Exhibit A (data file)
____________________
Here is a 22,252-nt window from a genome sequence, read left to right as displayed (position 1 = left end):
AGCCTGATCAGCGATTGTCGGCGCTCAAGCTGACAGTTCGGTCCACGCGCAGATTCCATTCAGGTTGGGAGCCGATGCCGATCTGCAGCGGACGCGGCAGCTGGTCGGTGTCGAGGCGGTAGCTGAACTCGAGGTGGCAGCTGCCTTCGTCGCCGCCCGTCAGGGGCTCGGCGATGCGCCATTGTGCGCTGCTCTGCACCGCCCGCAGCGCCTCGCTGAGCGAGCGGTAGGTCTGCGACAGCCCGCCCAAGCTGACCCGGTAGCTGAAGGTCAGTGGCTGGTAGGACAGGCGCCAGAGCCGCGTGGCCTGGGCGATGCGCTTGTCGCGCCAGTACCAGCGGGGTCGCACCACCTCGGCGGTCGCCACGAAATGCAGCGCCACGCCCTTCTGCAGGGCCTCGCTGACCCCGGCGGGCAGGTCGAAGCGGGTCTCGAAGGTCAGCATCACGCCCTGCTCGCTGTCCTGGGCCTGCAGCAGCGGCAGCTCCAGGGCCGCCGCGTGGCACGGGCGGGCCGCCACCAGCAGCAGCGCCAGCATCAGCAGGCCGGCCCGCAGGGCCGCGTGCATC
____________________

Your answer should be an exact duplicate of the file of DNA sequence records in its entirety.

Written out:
Here is a 22,252-nt window from a genome sequence, read left to right as displayed (position 1 = left end):
AGCCTGATCAGCGATTGTCGGCGCTCAAGCTGACAGTTCGGTCCACGCGCAGATTCCATTCAGGTTGGGAGCCGATGCCGATCTGCAGCGGACGCGGCAGCTGGTCGGTGTCGAGGCGGTAGCTGAACTCGAGGTGGCAGCTGCCTTCGTCGCCGCCCGTCAGGGGCTCGGCGATGCGCCATTGTGCGCTGCTCTGCACCGCCCGCAGCGCCTCGCTGAGCGAGCGGTAGGTCTGCGACAGCCCGCCCAAGCTGACCCGGTAGCTGAAGGTCAGTGGCTGGTAGGACAGGCGCCAGAGCCGCGTGGCCTGGGCGATGCGCTTGTCGCGCCAGTACCAGCGGGGTCGCACCACCTCGGCGGTCGCCACGAAATGCAGCGCCACGCCCTTCTGCAGGGCCTCGCTGACCCCGGCGGGCAGGTCGAAGCGGGTCTCGAAGGTCAGCATCACGCCCTGCTCGCTGTCCTGGGCCTGCAGCAGCGGCAGCTCCAGGGCCGCCGCGTGGCACGGGCGGGCCGCCACCAGCAGCAGCGCCAGCATCAGCAGGCCGGCCCGCAGGGCCGCGTGCATC